Thermal Mapping Could Bring Potential to Light

Provided by guest blogger, Nadja Turek, subject-matter expert, Dayton

You see buildings; I see waste. But I also see potential. Out of most building facades eek air and energy, and with it money. There’s no better way to visualize those losses than with thermal imagery. And for many years, thermal pictures have been used to motivate building and home owners to “button up” their buildings, mostly by simply pointing to bright colors on an image and saying, “See! Just look at your losses!” But it’s time to move beyond bright, colorful pictures and motivating words. We need to understand the magnitude of energy losses and be able to quantify both the investments needed and the potential returns hidden in those colors and also in building data. One of the major barriers to improving the energy efficiency of our existing building stock is mobilizing financing. No one argues that egregious energy loss is common in our buildings, with our existing buildings sucking up roughly one-fifth of the world’s delivered energy. No one argues that energy saving retrofits are among the best, least risky investments in the market with extremely rapid rates of return. So why aren’t financiers flocking to building owners, waving money and dotted lines?

Quite simply, finding and quantifying energy projects is the bottleneck. The primary goals of an energy audit is to quantify how a building’s energy systems are performing now, how that performance can be improved and find project improvements for the owner in financial and non-financial terms. The traditional approach to energy auditing is time consuming and expensive, particularly for building owners with large portfolios to tackle, costing on average $0.10-0.15 per square foot and requiring onsite data collection by a qualified auditor, one building at a time. The cost to audit all commercial buildings in the U.S. would be approximately $11 billion, roughly 15% of all total energy expenditures. With a moral imperative (and business opportunity) to reduce energy consumption and emissions in this generation, we don’t have the money and time to wait. We have to innovate.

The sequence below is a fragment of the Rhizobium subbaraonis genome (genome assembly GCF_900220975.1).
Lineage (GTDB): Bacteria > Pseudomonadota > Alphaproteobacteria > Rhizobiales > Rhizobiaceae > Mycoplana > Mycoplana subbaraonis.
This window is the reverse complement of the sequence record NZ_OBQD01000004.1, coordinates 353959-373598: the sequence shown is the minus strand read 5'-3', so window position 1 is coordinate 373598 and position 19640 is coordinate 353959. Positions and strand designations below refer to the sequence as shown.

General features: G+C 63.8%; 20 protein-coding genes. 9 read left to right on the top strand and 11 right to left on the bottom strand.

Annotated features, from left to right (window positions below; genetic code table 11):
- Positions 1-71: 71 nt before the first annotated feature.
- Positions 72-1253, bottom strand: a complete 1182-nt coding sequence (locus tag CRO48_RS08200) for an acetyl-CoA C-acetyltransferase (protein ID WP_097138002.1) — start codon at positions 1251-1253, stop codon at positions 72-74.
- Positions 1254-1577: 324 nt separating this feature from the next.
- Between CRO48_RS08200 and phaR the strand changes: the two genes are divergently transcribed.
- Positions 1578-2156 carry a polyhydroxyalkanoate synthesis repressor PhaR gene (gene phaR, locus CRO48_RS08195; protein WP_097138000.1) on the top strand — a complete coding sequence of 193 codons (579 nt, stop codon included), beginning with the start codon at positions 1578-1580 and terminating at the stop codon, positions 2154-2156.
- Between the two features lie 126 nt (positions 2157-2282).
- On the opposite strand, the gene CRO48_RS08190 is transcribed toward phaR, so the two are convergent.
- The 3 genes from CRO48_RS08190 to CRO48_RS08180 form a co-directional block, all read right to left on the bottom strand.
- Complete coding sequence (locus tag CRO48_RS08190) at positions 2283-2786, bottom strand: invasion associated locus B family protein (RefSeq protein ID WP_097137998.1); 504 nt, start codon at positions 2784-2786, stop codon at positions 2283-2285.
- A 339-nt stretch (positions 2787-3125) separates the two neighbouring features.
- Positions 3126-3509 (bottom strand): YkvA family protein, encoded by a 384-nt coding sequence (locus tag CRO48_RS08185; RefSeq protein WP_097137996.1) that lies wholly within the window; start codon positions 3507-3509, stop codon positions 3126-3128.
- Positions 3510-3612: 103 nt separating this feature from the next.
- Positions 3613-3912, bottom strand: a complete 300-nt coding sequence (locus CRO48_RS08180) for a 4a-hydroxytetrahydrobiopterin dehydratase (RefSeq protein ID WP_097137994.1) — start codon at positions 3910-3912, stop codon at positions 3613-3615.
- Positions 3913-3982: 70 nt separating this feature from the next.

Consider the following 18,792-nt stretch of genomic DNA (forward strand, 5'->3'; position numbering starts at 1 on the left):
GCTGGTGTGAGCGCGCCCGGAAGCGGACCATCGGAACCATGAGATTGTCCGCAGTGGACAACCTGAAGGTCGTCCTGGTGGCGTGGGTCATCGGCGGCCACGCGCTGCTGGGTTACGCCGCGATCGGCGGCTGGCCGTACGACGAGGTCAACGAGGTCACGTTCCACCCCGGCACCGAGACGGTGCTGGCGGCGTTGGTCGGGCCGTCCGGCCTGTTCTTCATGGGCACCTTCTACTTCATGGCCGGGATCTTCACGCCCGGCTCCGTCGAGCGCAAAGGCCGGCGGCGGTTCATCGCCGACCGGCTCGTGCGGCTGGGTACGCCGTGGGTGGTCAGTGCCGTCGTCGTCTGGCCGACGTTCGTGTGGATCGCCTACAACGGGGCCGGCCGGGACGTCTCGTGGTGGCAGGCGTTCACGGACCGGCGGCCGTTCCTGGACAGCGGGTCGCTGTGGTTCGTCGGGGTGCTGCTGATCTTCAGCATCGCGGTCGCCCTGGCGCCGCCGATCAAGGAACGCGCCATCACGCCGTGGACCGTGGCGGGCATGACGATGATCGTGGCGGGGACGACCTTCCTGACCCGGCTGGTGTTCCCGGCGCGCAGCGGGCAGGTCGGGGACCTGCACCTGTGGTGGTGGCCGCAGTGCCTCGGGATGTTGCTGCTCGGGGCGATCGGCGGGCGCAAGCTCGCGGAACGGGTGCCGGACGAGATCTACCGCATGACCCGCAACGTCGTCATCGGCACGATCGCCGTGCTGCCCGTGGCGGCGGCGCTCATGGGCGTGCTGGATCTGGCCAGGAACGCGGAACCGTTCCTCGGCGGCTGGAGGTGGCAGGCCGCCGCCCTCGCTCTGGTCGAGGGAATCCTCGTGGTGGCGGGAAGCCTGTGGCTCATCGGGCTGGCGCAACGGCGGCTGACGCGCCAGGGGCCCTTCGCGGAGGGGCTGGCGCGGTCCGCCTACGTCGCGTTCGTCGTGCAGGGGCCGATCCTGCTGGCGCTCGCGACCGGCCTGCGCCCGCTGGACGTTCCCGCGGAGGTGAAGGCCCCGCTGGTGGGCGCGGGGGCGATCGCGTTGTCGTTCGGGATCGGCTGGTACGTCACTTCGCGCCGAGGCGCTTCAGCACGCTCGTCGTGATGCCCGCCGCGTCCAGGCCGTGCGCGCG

Soon we’ll embark on a demonstration project with a forward-leaning client to help advance the state-of-the-art in auditing in order to deliver audits more quickly, more cheaply and at a larger scale. At Woolpert, we’re especially interested in expanding on our current capability to acquire thermal infrared imagery and integrate it into an information-based energy audit in support of energy conservation efforts. By rapidly collecting thermal imagery, integrating it with geospatial and building data we often already have and conducting building modeling, we aim to overcome the shortcomings of current audits—high cost and long timelines—at a large geographic scale. I see potential. I see solutions.

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